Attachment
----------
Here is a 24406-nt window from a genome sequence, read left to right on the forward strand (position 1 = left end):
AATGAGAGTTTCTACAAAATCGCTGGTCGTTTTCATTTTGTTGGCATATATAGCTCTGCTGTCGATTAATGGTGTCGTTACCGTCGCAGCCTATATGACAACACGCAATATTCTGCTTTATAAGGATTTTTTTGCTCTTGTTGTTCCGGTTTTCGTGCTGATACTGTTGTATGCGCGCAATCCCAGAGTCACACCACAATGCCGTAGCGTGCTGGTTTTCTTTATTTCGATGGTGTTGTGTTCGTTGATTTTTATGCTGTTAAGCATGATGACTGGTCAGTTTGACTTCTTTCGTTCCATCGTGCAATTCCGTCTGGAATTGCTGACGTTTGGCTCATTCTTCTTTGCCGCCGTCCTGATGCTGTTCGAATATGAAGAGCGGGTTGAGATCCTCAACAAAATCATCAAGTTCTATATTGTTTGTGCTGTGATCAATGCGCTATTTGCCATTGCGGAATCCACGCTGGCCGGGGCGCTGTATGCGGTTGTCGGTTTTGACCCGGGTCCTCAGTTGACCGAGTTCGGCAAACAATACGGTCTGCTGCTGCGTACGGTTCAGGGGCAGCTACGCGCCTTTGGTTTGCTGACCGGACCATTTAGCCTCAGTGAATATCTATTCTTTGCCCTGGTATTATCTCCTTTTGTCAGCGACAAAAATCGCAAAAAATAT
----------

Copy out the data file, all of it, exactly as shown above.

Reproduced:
Here is a 24406-nt window from a genome sequence, read left to right on the forward strand (position 1 = left end):
AATGAGAGTTTCTACAAAATCGCTGGTCGTTTTCATTTTGTTGGCATATATAGCTCTGCTGTCGATTAATGGTGTCGTTACCGTCGCAGCCTATATGACAACACGCAATATTCTGCTTTATAAGGATTTTTTTGCTCTTGTTGTTCCGGTTTTCGTGCTGATACTGTTGTATGCGCGCAATCCCAGAGTCACACCACAATGCCGTAGCGTGCTGGTTTTCTTTATTTCGATGGTGTTGTGTTCGTTGATTTTTATGCTGTTAAGCATGATGACTGGTCAGTTTGACTTCTTTCGTTCCATCGTGCAATTCCGTCTGGAATTGCTGACGTTTGGCTCATTCTTCTTTGCCGCCGTCCTGATGCTGTTCGAATATGAAGAGCGGGTTGAGATCCTCAACAAAATCATCAAGTTCTATATTGTTTGTGCTGTGATCAATGCGCTATTTGCCATTGCGGAATCCACGCTGGCCGGGGCGCTGTATGCGGTTGTCGGTTTTGACCCGGGTCCTCAGTTGACCGAGTTCGGCAAACAATACGGTCTGCTGCTGCGTACGGTTCAGGGGCAGCTACGCGCCTTTGGTTTGCTGACCGGACCATTTAGCCTCAGTGAATATCTATTCTTTGCCCTGGTATTATCTCCTTTTGTCAGCGACAAAAATCGCAAAAAATAT